The qibla wall, the only extant part remaining of the Mausoleum of Umm Kulthum, dates back to the rebuilding (or restoration) by the Fatimid vizier Ma'mun al-Bata'ihi in 1122. This wall displays three widely spaced mihrabs; the shell hood and recess of the central one has elaborate stucco decoration previously absent in Egypt. Flutes, alternately round and triangular in section, radiate from a spirally fluted boss to make up the semi-domical hood, which is surrounded by an outer scalloped edge. The recess of the mihrab is decorated with interlaced bands which intersect at right angles to form stars. The stars in both examples display an outline akin to that formed by placing two squares of equal size on top of each other and then rotating one of them through a 45° angle. Inside each of these stars on the mihrab of Umm Kulthum is either the name of "Muhammad" or the words "and 'Ali."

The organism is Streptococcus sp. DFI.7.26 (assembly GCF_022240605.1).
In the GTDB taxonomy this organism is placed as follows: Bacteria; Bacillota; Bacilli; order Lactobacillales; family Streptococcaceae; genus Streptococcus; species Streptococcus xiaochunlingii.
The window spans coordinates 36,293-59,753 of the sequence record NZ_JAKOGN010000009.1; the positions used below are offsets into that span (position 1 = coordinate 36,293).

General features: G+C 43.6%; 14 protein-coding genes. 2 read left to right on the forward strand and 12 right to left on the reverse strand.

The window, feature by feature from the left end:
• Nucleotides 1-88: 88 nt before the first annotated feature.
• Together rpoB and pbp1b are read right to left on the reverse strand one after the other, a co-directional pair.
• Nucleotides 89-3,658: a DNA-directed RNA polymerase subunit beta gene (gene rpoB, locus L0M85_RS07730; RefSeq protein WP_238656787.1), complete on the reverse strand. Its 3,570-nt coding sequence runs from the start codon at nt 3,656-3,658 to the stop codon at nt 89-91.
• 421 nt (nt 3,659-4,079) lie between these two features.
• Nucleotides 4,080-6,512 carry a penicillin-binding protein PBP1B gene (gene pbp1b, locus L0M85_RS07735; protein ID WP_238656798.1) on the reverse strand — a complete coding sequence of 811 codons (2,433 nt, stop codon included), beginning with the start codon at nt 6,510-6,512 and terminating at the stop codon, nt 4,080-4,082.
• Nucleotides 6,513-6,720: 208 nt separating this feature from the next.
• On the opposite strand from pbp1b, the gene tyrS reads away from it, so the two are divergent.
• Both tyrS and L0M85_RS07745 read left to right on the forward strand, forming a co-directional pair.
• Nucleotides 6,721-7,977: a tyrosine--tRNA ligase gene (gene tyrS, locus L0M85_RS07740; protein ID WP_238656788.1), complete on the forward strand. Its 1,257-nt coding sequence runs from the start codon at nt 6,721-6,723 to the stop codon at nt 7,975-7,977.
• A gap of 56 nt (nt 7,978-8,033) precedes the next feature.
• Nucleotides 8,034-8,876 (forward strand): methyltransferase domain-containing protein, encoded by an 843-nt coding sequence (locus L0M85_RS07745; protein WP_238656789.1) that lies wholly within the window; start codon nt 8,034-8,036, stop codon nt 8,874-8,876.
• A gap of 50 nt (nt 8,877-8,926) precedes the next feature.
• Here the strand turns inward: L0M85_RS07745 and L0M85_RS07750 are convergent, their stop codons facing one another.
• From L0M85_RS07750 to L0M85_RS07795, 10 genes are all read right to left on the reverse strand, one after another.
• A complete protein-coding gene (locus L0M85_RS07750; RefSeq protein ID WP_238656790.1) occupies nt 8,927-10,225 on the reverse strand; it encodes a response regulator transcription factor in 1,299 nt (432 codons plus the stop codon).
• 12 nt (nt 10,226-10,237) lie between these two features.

The mausoleum was probably composed of a square domed chamber, surrounded on its qibla and the two lateral sides by an ambulatory.
Creswell, K.A.C. The Muslim Architecture of Egypt. Oxford: Clarendon Press, Hacker Art Books, New York, 1978.